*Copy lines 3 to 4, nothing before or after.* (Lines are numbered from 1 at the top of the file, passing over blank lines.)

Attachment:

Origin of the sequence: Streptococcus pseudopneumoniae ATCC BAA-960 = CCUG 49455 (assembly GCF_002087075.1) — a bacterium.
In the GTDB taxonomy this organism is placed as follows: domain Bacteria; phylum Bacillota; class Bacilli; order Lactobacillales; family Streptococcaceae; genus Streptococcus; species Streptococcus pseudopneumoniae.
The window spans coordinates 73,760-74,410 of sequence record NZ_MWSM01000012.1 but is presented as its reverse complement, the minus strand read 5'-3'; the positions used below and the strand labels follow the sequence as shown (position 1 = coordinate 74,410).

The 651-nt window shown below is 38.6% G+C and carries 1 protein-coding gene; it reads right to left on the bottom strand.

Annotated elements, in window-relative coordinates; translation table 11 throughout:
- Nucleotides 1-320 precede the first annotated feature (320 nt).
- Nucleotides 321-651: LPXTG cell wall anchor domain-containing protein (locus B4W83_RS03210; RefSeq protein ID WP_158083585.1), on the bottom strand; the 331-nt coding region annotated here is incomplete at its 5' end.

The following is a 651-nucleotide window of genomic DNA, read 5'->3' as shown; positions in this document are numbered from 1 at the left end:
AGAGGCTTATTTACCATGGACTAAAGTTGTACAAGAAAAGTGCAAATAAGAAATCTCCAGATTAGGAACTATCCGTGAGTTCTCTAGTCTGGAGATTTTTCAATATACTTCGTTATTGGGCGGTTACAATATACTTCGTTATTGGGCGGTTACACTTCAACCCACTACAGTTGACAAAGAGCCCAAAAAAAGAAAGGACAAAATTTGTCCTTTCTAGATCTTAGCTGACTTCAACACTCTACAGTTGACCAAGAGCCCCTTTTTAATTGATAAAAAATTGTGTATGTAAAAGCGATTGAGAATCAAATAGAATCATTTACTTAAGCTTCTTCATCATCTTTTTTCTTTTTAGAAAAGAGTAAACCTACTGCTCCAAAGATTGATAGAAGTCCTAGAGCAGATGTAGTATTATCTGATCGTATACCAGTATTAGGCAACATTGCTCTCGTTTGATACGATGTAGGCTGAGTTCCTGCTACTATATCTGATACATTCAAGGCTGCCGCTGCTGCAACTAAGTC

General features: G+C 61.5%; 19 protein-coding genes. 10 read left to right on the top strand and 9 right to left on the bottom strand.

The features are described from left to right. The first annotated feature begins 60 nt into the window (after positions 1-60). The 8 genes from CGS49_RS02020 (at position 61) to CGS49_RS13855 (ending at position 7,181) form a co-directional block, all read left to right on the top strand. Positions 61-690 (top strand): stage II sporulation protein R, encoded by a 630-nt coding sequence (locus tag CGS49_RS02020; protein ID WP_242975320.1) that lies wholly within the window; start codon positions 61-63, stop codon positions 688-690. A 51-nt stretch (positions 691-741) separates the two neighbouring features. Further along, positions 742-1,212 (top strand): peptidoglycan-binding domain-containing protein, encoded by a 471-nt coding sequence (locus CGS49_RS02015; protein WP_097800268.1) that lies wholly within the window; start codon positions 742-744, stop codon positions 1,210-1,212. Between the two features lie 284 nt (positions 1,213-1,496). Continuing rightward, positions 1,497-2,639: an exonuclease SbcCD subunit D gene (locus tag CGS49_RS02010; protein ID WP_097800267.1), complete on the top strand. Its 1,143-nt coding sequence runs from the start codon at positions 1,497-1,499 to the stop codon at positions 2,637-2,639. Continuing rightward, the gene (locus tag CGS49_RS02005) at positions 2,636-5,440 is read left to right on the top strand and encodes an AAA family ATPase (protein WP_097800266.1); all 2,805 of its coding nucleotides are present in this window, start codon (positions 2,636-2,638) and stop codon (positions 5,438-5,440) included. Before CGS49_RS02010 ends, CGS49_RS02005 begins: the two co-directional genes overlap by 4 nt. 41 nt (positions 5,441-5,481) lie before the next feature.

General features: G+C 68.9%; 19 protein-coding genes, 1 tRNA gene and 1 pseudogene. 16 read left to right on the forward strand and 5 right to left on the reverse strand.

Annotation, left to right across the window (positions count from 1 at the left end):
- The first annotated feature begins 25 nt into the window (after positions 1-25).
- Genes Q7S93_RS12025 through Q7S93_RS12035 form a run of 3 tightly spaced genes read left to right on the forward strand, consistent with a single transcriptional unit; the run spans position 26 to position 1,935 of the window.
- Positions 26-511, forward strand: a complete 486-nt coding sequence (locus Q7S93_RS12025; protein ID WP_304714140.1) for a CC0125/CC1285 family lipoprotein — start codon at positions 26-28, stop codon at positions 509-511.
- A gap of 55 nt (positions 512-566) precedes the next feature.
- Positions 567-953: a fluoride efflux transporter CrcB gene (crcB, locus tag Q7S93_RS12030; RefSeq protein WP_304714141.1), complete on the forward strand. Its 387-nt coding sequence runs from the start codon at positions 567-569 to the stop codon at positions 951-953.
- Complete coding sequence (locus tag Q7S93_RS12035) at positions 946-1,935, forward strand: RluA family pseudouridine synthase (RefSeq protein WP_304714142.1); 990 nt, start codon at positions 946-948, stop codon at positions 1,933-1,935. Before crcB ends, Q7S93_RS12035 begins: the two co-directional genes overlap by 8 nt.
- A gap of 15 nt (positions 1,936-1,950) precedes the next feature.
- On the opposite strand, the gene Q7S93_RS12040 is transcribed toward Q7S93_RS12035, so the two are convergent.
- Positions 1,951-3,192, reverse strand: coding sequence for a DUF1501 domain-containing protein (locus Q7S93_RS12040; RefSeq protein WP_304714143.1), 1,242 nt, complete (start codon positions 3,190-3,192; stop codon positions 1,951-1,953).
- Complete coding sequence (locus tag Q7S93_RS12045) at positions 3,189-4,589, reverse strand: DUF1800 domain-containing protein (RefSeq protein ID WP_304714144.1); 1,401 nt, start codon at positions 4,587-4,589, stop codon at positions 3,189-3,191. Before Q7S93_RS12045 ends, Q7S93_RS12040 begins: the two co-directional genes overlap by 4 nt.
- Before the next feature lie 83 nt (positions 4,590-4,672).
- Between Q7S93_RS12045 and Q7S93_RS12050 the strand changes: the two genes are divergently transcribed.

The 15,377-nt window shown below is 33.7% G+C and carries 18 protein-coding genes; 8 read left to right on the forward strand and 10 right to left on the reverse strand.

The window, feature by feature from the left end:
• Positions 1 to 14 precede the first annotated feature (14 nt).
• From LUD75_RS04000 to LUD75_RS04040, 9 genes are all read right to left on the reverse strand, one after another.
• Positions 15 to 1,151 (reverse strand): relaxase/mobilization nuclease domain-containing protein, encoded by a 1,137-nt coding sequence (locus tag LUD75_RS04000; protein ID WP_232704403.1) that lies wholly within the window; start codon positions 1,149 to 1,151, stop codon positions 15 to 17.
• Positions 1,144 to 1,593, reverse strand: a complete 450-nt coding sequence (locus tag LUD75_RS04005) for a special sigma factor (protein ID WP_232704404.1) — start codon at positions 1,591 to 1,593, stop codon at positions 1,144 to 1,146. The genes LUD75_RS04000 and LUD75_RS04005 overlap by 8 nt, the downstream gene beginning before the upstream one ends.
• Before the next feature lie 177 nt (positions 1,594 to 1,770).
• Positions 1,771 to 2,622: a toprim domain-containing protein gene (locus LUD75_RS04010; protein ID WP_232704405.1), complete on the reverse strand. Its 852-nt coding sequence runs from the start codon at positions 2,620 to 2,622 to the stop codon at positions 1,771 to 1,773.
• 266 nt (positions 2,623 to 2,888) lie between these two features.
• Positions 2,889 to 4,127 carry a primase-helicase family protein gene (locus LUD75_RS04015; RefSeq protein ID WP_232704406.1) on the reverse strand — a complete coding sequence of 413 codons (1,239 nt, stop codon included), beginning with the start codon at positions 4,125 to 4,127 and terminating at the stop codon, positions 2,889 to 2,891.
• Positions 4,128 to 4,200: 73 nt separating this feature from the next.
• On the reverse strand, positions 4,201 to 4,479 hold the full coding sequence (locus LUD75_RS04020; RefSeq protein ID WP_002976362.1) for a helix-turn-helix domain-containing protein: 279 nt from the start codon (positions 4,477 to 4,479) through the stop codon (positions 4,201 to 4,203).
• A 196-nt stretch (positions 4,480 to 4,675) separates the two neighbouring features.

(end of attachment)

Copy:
The window spans coordinates 73,760-74,410 of sequence record NZ_MWSM01000012.1 but is presented as its reverse complement, the minus strand read 5'-3'; the positions used below and the strand labels follow the sequence as shown (position 1 = coordinate 74,410).

The 651-nt window shown below is 38.6% G+C and carries 1 protein-coding gene; it reads right to left on the bottom strand.